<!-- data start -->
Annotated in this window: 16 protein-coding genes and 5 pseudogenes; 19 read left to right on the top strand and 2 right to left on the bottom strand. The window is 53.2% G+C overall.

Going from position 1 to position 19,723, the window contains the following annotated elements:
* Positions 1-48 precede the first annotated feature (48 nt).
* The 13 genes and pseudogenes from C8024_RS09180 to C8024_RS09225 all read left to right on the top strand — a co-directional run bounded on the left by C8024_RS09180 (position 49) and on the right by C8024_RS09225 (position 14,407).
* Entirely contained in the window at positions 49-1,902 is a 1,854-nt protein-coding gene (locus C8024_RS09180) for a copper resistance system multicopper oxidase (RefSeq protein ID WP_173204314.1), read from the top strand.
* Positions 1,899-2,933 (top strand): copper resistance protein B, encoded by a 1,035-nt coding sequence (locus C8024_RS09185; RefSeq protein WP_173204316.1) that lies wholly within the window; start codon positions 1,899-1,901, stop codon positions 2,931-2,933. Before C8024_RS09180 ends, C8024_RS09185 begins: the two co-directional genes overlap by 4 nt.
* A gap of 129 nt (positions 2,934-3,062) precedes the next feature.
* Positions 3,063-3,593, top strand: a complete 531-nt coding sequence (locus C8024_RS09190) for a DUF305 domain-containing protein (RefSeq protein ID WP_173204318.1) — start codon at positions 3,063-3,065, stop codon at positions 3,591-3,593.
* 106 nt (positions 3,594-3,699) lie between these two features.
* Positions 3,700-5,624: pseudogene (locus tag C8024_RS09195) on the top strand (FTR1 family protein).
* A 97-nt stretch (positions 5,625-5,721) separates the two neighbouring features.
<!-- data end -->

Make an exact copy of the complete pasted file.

Annotated in this window: 16 protein-coding genes and 5 pseudogenes; 19 read left to right on the top strand and 2 right to left on the bottom strand. The window is 53.2% G+C overall.

Going from position 1 to position 19,723, the window contains the following annotated elements:
* Positions 1-48 precede the first annotated feature (48 nt).
* The 13 genes and pseudogenes from C8024_RS09180 to C8024_RS09225 all read left to right on the top strand — a co-directional run bounded on the left by C8024_RS09180 (position 49) and on the right by C8024_RS09225 (position 14,407).
* Entirely contained in the window at positions 49-1,902 is a 1,854-nt protein-coding gene (locus C8024_RS09180) for a copper resistance system multicopper oxidase (RefSeq protein ID WP_173204314.1), read from the top strand.
* Positions 1,899-2,933 (top strand): copper resistance protein B, encoded by a 1,035-nt coding sequence (locus C8024_RS09185; RefSeq protein WP_173204316.1) that lies wholly within the window; start codon positions 1,899-1,901, stop codon positions 2,931-2,933. Before C8024_RS09180 ends, C8024_RS09185 begins: the two co-directional genes overlap by 4 nt.
* A gap of 129 nt (positions 2,934-3,062) precedes the next feature.
* Positions 3,063-3,593, top strand: a complete 531-nt coding sequence (locus C8024_RS09190) for a DUF305 domain-containing protein (RefSeq protein ID WP_173204318.1) — start codon at positions 3,063-3,065, stop codon at positions 3,591-3,593.
* 106 nt (positions 3,594-3,699) lie between these two features.
* Positions 3,700-5,624: pseudogene (locus tag C8024_RS09195) on the top strand (FTR1 family protein).
* A 97-nt stretch (positions 5,625-5,721) separates the two neighbouring features.